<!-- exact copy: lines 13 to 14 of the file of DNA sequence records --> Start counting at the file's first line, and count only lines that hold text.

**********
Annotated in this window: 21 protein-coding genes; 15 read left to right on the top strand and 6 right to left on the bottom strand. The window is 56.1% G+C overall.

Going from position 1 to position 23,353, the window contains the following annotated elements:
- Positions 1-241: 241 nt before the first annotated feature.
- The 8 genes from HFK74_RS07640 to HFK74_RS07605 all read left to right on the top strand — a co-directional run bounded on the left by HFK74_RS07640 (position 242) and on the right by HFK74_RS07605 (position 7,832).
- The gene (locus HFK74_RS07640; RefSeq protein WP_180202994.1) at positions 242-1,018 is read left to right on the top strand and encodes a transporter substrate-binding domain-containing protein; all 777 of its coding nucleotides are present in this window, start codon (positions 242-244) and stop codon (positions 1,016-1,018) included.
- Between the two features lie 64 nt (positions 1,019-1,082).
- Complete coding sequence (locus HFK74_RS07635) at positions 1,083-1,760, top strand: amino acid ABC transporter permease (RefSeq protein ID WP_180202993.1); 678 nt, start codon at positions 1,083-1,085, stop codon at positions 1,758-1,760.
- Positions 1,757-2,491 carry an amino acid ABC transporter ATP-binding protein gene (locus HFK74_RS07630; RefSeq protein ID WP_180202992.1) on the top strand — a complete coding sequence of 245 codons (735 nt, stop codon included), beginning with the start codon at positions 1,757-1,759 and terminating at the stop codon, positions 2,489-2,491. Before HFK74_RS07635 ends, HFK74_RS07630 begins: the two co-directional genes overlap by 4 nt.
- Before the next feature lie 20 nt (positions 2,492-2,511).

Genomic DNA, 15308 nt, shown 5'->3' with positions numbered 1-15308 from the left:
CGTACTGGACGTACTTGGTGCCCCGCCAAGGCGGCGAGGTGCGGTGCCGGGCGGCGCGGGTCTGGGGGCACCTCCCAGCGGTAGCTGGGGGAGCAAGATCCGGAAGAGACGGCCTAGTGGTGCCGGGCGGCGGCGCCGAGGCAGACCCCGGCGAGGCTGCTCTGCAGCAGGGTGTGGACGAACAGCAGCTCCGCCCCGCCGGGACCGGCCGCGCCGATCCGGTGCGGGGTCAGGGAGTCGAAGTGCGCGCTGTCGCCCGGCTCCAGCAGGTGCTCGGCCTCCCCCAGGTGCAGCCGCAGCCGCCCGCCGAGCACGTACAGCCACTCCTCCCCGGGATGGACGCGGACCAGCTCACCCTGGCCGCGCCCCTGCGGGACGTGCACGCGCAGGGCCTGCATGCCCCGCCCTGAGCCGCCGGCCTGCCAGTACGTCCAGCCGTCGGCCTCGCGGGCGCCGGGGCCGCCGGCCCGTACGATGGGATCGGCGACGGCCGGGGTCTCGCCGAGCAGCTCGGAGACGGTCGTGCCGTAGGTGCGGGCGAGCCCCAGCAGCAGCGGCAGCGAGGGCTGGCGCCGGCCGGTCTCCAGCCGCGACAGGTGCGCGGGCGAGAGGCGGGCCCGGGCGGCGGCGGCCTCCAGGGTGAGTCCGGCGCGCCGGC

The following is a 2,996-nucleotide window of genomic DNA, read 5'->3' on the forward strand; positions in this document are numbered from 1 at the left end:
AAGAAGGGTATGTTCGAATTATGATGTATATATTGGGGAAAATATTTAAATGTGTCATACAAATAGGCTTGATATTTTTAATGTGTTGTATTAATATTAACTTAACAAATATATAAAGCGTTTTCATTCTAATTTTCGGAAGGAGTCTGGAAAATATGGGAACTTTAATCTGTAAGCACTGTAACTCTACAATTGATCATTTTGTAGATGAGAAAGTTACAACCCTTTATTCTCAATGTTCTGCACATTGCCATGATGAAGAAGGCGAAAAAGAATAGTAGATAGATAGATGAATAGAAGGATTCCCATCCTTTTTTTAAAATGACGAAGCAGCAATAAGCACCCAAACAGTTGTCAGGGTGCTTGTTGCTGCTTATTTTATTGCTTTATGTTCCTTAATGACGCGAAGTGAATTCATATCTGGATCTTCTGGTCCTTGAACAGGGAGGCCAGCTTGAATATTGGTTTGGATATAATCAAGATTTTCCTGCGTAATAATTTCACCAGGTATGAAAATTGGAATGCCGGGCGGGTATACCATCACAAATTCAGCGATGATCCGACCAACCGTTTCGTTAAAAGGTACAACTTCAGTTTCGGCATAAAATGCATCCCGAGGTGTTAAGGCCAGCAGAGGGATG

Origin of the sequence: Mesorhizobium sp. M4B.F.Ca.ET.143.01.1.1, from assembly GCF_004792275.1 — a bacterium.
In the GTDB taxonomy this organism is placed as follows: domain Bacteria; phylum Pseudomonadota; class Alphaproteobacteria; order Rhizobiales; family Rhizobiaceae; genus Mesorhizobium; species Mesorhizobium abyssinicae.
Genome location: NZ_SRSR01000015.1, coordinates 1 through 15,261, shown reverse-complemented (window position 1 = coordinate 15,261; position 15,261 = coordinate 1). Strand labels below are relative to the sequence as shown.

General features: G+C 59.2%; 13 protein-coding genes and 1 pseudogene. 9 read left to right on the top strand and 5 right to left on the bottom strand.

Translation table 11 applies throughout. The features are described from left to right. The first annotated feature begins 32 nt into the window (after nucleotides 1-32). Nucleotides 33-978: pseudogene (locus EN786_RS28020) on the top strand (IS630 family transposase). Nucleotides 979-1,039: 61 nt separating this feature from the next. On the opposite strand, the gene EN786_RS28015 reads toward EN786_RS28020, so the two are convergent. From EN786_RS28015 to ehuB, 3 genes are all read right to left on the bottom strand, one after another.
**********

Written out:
AAGAAGGGTATGTTCGAATTATGATGTATATATTGGGGAAAATATTTAAATGTGTCATACAAATAGGCTTGATATTTTTAATGTGTTGTATTAATATTAACTTAACAAATATATAAAGCGTTTTCATTCTAATTTTCGGAAGGAGTCTGGAAAATATGGGAACTTTAATCTGTAAGCACTGTAACTCTACAATTGATCATTTTGTAGATGAGAAAGTTACAACCCTTTATTCTCAATGTTCTGCACATTGCCATGATGAAGAAGGCGAAAAAGAATAGTAGATAGATAGATGAATAGAAGGATTCCCATCCTTTTTTTAAAATGACGAAGCAGCAATAAGCACCCAAACAGTTGTCAGGGTGCTTGTTGCTGCTTATTTTATTGCTTTATGTTCCTTAATGACGCGAAGTGAATTCATATCTGGATCTTCTGGTCCTTGAACAGGGAGGCCAGCTTGAATATTGGTTTGGATATAATCAAGATTTTCCTGCGTAATAATTTCACCAGGTATGAAAATTGGAATGCCGGGCGGGTATACCATCACAAATTCAGCGATGATCCGACCAACCGTTTCGTTAAAAGGTACAACTTCAGTTTCGGCATAAAATGCATCCCGAGGTGTTAAGGCCAGCAGAGGGATG

Origin of the sequence: Mesorhizobium sp. M4B.F.Ca.ET.143.01.1.1, from assembly GCF_004792275.1 — a bacterium.